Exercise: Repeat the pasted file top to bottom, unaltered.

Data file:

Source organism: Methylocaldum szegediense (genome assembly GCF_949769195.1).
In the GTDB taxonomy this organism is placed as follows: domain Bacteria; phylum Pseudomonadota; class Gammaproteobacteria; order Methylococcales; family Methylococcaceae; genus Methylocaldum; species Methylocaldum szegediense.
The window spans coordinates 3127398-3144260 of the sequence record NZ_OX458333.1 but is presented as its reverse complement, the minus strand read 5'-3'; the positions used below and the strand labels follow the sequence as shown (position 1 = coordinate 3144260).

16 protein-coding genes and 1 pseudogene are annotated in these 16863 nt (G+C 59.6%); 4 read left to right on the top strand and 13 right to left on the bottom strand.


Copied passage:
Source organism: Methylocaldum szegediense (genome assembly GCF_949769195.1).
In the GTDB taxonomy this organism is placed as follows: domain Bacteria; phylum Pseudomonadota; class Gammaproteobacteria; order Methylococcales; family Methylococcaceae; genus Methylocaldum; species Methylocaldum szegediense.
The window spans coordinates 3127398-3144260 of the sequence record NZ_OX458333.1 but is presented as its reverse complement, the minus strand read 5'-3'; the positions used below and the strand labels follow the sequence as shown (position 1 = coordinate 3144260).

16 protein-coding genes and 1 pseudogene are annotated in these 16863 nt (G+C 59.6%); 4 read left to right on the top strand and 13 right to left on the bottom strand.